Are your cocktails crafty, or ain't they?

 

One of Boston’s great national claims to fame at the moment is the strength of the craft-cocktail movement here. We have several bars that can hold their own against any in the country trying to revive the spirit of the pre-Prohibition-era Golden Age of Cocktails and creating new drinks in their mold. The movement is spreading, too: I had some great drinks at Bergamot recently and noted that the bar manager had done time at Craigie on Main. Talent trained at Drink, Green Street, and Eastern Standard is fanning out all over town, bringing the gospel of properly made flips and swizzles to a host of new establishments.

Local restaurant-marketing folks have not missed this fact, and they're increasingly invoking the magic words “craft cocktails” in their announcements of new places. Two that recently caught my eye are Savin Bar & Kitchen in Dorchester and Scholars American Bistro and Cocktail Lounge in Downtown Crossing. Their cocktail menus offer a glimpse of what they’re about.

For example, Savin Kitchen pours something called a “Beekeepers Bourbon”: bourbon, honey, ginger ale, and Domaine de Canton ginger liqueur. Simple, but promising. Then there’s the “DBL Espresso Martini”: espresso-flavored vodka, Kahlua, Bailey’s, white crème de cacao, and coffee beans. Hmm. My grandma might enjoy that, but not many serious cocktail drinkers I know, unless they were looking for dessert.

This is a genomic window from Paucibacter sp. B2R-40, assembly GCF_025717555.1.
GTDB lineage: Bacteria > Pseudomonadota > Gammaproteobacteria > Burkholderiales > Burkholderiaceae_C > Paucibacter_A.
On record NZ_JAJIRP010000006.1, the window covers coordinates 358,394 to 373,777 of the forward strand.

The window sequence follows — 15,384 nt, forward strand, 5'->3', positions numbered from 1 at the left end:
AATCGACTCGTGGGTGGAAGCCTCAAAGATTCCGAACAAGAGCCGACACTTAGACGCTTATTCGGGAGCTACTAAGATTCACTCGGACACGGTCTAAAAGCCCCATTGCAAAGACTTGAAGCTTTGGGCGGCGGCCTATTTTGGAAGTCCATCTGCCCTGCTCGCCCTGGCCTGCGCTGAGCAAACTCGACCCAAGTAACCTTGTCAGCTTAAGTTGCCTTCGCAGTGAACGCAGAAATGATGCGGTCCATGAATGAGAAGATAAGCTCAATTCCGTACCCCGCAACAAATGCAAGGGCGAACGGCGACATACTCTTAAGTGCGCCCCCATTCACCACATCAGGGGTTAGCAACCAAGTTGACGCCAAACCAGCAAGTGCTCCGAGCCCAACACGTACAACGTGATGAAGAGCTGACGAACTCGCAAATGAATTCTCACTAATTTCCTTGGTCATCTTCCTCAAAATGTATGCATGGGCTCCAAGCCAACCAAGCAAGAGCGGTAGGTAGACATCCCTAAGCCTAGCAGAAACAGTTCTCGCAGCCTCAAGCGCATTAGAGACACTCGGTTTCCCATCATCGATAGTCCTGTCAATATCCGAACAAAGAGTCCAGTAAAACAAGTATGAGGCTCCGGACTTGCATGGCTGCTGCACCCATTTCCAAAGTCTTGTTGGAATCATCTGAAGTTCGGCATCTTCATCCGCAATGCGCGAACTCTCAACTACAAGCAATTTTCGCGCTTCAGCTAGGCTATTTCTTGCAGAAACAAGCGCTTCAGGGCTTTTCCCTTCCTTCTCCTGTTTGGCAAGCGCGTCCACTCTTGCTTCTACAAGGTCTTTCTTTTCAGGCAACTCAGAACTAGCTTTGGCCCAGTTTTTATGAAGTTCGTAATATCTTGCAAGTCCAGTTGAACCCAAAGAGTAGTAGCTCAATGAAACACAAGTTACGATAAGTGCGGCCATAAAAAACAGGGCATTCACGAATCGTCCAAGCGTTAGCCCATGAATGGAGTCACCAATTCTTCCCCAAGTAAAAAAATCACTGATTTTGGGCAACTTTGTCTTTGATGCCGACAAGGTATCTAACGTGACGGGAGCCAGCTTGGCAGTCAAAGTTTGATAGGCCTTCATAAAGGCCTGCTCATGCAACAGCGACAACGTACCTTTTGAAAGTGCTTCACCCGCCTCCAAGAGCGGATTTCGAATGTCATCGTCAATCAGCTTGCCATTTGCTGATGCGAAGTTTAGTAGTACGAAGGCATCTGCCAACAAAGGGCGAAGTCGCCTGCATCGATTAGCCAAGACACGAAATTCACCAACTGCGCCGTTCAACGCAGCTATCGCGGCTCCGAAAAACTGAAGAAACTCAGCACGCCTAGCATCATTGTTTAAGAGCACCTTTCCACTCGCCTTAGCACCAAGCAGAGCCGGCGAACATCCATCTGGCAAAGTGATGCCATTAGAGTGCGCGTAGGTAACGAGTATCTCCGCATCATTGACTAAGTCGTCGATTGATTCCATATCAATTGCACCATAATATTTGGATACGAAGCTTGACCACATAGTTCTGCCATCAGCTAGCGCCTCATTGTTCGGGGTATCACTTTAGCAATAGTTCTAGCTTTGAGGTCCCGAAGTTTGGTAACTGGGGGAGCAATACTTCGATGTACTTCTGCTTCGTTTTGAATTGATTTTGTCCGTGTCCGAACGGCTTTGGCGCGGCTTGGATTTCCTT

Scholars seems to be chasing the serious crafters more closely, offering an original called “Living Waters”: Cognac, Fernet Branca, St. Germain, Peychaud’s bitters, Angostura bitters, and marinated cranberries. I have no idea if this mixture hangs together, but it is definitely leaning more toward the bar at No. 9 Park than a TGI Friday’s Frozen Mudslide. The Scholars list traffics a lot in house-made spirit infusions and modest variations on true classics.

Neither list lands its bar program in the craft-cocktail vanguard. I see no mezcal, genever, or white dog; not enough rye and gin; few interesting vermouths or quinine-aromatized fortified wines. But that doesn’t concern me as much as the specter of other bars that have tried to jump on the craft-cocktail bandwagon: the Back Bay joint that mixed my Sazerac over ice in a brandy snifter, the downtown hotel bar with a great manager whose lieutenants haven’t yet caught his magic, the Symphony bar with a speakeasy-style password that gives way to a typical college-friendly basement bar with drinks to match.

Clearly there’s more to craft cocktails than sleeve garters and a few bottles of aromatics bitters. To do them properly requires bartenders with a scholarly grasp of cocktail history, precision in their mixing (measuring rather than free-pouring is a good sign), respect for the classics as well as a soupcon of creativity, and concern about the right glassware, ice, garnishes, and technique. Oh, and let’s not forget hospitality chops to match the technical ones. That’s a tough combination to find, but that’s what separates the diamonds from the rhinestones. Here’s hoping the new kids are carving the right kind of rock.